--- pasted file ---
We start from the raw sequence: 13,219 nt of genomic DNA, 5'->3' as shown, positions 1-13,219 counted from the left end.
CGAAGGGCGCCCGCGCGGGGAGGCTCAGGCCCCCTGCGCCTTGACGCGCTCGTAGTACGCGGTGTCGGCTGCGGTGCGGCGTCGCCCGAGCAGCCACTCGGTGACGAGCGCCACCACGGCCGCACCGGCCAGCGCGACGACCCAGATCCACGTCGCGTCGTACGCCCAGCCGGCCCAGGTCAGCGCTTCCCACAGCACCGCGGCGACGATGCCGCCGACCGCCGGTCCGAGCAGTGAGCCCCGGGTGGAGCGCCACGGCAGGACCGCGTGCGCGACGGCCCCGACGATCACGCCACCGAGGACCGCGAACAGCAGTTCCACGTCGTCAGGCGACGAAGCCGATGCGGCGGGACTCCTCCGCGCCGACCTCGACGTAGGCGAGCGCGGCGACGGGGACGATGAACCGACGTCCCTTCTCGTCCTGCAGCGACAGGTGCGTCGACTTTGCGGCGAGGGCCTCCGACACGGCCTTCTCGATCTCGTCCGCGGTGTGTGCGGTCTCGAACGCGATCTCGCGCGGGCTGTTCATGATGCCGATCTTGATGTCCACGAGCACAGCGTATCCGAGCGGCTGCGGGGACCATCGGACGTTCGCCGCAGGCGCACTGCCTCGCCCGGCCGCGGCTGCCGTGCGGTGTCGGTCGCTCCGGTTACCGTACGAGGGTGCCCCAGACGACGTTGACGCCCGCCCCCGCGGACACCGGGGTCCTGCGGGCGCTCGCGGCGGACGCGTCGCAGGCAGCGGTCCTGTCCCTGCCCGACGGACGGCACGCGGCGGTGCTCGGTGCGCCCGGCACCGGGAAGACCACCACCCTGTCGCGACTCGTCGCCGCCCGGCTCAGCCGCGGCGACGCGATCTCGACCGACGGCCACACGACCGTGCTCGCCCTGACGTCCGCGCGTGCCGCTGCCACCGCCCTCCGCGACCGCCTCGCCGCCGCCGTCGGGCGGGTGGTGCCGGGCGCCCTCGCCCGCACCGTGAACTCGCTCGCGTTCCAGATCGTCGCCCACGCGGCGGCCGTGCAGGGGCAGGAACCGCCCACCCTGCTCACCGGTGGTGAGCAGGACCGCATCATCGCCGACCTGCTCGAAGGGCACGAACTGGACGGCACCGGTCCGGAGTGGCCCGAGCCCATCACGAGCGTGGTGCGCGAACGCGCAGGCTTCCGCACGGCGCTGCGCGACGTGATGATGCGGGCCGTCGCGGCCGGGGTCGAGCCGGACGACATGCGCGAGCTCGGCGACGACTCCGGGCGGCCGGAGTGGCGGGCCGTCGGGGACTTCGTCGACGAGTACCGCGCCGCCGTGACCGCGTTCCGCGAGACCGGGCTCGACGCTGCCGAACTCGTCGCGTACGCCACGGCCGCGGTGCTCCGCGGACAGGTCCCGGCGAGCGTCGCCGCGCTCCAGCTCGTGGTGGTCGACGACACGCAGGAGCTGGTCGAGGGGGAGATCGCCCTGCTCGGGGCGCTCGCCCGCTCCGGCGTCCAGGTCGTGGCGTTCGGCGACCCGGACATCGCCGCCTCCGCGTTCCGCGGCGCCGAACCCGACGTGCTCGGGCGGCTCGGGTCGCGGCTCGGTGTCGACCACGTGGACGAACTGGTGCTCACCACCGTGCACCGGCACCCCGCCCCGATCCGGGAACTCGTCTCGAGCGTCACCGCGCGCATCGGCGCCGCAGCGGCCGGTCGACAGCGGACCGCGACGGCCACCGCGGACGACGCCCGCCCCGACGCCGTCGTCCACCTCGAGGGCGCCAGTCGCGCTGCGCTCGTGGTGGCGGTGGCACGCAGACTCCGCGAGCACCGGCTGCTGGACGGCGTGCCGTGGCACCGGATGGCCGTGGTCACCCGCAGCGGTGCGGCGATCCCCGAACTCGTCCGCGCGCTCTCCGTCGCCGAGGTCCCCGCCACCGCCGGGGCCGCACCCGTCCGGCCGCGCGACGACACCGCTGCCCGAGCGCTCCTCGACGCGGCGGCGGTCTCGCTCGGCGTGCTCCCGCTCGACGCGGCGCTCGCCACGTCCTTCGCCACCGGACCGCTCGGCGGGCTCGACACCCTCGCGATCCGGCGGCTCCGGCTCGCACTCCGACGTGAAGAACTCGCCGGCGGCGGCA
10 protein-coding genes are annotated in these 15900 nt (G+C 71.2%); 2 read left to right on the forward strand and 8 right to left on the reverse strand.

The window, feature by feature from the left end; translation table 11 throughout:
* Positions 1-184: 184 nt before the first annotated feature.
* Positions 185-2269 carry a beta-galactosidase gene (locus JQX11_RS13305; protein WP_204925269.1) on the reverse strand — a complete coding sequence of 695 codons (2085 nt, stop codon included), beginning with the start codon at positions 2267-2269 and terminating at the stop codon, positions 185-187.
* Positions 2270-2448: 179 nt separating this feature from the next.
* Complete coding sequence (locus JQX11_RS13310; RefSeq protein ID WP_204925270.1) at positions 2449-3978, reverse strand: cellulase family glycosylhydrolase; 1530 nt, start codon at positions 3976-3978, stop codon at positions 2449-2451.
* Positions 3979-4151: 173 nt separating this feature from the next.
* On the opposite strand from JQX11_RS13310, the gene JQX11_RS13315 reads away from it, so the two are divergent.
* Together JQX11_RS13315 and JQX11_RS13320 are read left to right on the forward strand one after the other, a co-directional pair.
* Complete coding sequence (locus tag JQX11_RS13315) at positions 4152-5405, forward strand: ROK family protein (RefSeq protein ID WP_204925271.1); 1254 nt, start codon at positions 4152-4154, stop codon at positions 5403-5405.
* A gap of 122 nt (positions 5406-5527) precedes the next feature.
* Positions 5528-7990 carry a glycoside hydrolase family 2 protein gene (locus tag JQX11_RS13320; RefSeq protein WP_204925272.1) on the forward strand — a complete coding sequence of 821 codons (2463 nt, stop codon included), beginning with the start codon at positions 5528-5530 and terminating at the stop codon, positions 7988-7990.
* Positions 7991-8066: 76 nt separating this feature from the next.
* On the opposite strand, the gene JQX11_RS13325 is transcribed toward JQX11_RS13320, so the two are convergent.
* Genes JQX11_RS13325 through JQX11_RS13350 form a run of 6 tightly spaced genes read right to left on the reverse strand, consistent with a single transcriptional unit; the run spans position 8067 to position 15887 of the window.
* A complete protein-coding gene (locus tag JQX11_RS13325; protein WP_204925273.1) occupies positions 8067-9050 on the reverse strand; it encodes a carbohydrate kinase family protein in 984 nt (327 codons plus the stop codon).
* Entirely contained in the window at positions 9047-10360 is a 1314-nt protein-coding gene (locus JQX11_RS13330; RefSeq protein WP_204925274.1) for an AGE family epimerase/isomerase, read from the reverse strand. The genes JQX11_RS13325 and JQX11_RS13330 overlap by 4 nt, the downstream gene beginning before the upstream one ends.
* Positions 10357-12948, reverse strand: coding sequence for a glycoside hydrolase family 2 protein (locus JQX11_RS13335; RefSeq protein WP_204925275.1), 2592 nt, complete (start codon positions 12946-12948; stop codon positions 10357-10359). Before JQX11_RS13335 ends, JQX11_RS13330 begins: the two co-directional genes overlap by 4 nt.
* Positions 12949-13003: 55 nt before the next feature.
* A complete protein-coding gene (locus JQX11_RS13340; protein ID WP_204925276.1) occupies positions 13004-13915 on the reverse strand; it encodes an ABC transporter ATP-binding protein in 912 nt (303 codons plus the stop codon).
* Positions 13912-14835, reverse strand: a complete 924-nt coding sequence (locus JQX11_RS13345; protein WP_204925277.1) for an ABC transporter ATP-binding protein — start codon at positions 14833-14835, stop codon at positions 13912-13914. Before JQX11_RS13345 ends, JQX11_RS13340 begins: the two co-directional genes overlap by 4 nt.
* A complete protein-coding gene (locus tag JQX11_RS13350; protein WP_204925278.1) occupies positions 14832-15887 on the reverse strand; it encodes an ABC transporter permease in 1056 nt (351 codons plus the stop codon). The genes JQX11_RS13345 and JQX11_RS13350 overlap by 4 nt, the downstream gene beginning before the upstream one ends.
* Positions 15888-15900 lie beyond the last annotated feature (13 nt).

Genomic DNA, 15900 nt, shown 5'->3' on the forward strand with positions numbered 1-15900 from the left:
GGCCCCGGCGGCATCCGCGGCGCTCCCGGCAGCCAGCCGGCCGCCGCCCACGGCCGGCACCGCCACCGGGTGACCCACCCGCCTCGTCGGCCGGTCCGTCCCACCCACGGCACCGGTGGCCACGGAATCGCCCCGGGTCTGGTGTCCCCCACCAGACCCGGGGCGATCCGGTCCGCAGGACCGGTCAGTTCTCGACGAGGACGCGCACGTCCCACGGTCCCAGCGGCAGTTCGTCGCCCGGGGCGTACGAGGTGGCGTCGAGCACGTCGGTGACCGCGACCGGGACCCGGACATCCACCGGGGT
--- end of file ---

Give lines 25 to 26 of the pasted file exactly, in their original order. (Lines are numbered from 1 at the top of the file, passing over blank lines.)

* Positions 15888-15900 lie beyond the last annotated feature (13 nt).

Genomic DNA, 15900 nt, shown 5'->3' on the forward strand with positions numbered 1-15900 from the left: